I’ve been a little distracted lately. Maybe you noticed? Probably, since I’ve all but ceased to post. I wasn’t completely honest when I made that list last week about all the stuff going on in my life. There was one more thing.
Last week my older son and I auditioned for a play at the local university. And got parts.
And then I stopped sleeping and partway lost my voice.
I have never acted before. I’ve always wanted to act, but there was no theater program in my high school and I was too intimidated and insecure in college to give it a shot. I wondered what it would be like to be a part of a cast, to learn lines, to rehearse. In fact, a couple years ago I made up a list of dreams, and “being an actress” was the first thing I wrote down. (Not that being in one play makes me an actress, of course.)
I’m on a steep learning curve. I’ve learned that a rehearsal time of 6:30 means you are ready to go at 6:30—signing in, getting dressed, all that stuff happens beforehand. I had to google to find out what a “green room” was (because the green room sure didn’t look all that green). I finally understand “blocking.” I’ve learned that when the stage manager says we have two minutes of break left, we’re supposed to say, “Thank you, two,” which, for some odd reason, makes me feel very British.
I still feel like my brain is getting flipped upside down when people say “stage left” and “stage right.” The other night the director was telling us to “center down” and I had no idea what she meant. I just stood there, clueless, and then my “sister” sat down on the bench and I realized the director was telling her to “sit down.” I’m so lost I no longer even understand regular commands!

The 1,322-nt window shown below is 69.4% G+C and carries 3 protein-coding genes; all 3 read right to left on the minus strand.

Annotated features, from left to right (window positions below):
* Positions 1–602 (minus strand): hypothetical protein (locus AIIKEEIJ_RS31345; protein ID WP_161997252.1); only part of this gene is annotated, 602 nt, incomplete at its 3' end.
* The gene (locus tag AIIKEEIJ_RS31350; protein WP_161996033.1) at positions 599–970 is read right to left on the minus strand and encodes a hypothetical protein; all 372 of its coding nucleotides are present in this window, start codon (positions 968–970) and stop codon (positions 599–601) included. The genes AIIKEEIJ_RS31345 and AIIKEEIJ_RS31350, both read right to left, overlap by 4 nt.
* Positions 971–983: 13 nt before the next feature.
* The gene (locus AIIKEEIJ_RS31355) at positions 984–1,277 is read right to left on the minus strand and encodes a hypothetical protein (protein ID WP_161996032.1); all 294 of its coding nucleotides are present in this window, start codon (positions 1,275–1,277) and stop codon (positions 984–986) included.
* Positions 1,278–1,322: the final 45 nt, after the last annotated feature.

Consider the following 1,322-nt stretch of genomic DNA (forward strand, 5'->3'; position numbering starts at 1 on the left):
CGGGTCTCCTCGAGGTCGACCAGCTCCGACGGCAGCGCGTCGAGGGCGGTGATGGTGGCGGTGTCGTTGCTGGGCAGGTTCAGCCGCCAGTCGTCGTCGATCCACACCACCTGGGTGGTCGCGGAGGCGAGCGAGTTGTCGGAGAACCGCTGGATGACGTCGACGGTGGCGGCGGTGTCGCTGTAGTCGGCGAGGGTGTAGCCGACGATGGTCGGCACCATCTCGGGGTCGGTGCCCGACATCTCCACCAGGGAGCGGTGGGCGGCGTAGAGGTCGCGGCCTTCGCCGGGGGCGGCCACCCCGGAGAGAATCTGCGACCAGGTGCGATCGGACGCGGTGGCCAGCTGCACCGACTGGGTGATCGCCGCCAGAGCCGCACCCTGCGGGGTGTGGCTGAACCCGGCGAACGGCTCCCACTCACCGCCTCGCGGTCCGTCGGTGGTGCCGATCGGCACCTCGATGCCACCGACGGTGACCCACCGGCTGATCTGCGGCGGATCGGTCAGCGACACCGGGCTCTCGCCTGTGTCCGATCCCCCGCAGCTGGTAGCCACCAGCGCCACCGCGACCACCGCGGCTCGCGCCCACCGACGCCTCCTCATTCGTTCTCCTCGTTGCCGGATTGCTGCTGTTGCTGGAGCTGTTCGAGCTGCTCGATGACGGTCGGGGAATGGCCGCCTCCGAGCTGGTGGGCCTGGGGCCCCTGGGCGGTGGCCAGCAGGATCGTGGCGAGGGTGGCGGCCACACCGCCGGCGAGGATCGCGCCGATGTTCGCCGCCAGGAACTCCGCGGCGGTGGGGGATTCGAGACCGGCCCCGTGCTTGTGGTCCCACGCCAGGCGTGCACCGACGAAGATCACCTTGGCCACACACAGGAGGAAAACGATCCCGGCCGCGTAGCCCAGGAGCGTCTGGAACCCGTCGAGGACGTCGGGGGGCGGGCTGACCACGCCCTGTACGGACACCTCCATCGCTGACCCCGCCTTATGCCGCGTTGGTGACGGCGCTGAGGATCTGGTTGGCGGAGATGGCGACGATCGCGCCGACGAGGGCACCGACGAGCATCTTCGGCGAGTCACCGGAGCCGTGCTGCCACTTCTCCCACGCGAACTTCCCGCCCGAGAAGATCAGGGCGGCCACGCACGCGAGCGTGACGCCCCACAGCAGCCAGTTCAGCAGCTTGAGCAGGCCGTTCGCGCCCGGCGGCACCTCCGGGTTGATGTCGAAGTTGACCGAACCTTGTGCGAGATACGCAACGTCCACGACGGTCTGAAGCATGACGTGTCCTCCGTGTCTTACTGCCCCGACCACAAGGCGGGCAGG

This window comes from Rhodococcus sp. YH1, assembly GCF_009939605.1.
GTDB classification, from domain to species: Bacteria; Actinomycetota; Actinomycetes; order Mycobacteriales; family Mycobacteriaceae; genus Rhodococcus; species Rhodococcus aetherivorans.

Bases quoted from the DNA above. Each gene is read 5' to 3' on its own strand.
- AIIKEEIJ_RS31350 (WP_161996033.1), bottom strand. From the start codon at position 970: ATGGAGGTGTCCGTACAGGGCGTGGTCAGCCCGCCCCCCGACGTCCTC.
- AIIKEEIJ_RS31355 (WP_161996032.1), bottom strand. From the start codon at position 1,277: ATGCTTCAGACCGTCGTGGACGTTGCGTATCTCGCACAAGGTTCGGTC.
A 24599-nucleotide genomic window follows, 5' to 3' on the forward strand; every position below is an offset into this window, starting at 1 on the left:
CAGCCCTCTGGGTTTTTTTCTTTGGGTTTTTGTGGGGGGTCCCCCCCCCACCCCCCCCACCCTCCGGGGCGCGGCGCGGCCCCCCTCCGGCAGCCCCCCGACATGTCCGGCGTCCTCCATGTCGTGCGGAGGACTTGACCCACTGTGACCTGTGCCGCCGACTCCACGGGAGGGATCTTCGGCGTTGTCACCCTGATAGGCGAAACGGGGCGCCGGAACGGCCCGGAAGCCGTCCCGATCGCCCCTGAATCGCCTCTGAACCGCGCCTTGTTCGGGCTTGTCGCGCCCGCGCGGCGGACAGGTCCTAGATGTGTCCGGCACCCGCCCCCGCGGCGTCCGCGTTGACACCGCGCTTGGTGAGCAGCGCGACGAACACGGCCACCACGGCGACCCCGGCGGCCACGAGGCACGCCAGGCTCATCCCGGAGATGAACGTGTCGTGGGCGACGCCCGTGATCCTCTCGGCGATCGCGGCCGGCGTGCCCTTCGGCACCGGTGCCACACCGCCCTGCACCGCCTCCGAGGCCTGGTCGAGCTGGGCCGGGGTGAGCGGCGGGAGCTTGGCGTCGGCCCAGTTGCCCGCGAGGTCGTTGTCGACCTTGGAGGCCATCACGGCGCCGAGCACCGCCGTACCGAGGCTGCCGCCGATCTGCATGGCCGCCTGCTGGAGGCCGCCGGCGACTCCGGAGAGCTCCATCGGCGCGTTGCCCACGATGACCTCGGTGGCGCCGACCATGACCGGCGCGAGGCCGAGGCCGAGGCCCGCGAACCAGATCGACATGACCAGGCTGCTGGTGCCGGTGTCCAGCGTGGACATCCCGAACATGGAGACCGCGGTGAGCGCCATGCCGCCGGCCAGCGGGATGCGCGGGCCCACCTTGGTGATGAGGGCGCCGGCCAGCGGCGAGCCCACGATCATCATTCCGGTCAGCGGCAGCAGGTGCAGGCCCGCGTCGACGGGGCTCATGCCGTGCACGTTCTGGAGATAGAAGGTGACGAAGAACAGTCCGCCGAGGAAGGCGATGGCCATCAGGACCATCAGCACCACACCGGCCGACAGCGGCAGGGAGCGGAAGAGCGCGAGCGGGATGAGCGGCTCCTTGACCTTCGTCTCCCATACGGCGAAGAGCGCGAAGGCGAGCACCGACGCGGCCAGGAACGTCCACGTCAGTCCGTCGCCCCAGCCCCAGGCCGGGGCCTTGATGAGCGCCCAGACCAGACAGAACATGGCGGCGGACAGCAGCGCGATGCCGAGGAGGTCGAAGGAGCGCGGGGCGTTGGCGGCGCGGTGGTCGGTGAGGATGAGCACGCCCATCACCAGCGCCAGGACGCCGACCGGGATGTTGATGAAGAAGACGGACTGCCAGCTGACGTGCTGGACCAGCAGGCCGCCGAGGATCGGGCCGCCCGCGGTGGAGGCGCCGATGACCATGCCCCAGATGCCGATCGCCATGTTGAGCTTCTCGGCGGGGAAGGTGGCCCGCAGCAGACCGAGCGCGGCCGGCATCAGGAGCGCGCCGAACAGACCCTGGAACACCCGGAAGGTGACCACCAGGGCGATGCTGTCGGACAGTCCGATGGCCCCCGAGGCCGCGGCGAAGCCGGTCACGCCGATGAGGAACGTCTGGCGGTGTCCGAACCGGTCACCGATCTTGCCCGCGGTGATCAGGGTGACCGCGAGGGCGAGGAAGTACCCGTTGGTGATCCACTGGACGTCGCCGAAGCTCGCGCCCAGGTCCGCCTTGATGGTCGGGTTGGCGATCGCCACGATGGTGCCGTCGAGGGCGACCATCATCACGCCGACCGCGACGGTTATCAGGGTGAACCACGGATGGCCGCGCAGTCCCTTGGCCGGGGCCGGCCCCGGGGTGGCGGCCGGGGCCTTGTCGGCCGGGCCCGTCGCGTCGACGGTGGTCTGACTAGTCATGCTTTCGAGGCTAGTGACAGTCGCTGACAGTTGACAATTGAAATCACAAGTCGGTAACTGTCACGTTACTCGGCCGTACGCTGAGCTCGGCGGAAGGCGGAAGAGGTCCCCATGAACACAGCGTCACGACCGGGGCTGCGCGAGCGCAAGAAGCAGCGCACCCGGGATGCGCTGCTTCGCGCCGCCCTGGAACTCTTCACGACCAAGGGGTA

My son is a Union soldier (and a non-speaking draft dodger) and a meeting house member. He carries a gun and tries to grab my stuff and my husband beats him up.
I am Edith, the next-to-oldest child in a family of five kids. I am newly married and get to act 15 years younger than I really am (shouldn’t be too hard, I’m afraid). I have disturbing dreams and visions—the one bedroom scene makes me think of Tevye’s nightmare in Fiddler on the Roof (though it’s nothing like it)—and my kids love hearing me rehearse them. I’ve taken to interjecting my lines into everyday life. For example, when my husband (the real-life one) makes a comment about me being stressed, I start wailing. “It’s like a raging river ripped me from the ground and dragged me down with it!” (Also, he now calls me “Eeeediiith,” in a creaky, old-man voice.)
I’m learning to navigate a hoop skirt. There will be corsets (and bloomers and chemises and petticoats and stockings and boots and skirts and bodices and bonnets and FLAME RETARDANT MATERIAL (though I don’t think I have to wear any, which is kind of good since my biggest childhood fear was of being burned at the stake) (though it would be rather dramatic to go up in flames, don’t you think?).
Oh yeah, and we have to sing. There are trios and rounds and mini solos. I am not a strong singer and have never sung in a choir, so that’s all new to me, too. (Go me!)
The other night, my brother graciously came over to help my son practice his bass lines.
I’ve been guzzling ginger-lemon (and lime) tea like my life depends on it. (Edith’s may.)
Performances are scheduled for the first three weekends in June. I’ll keep you posted.
This same time, years previous: apricot pandowdy, lemony spinach and rice salad with fresh dill and feta, hummus, and rhubarb sorbet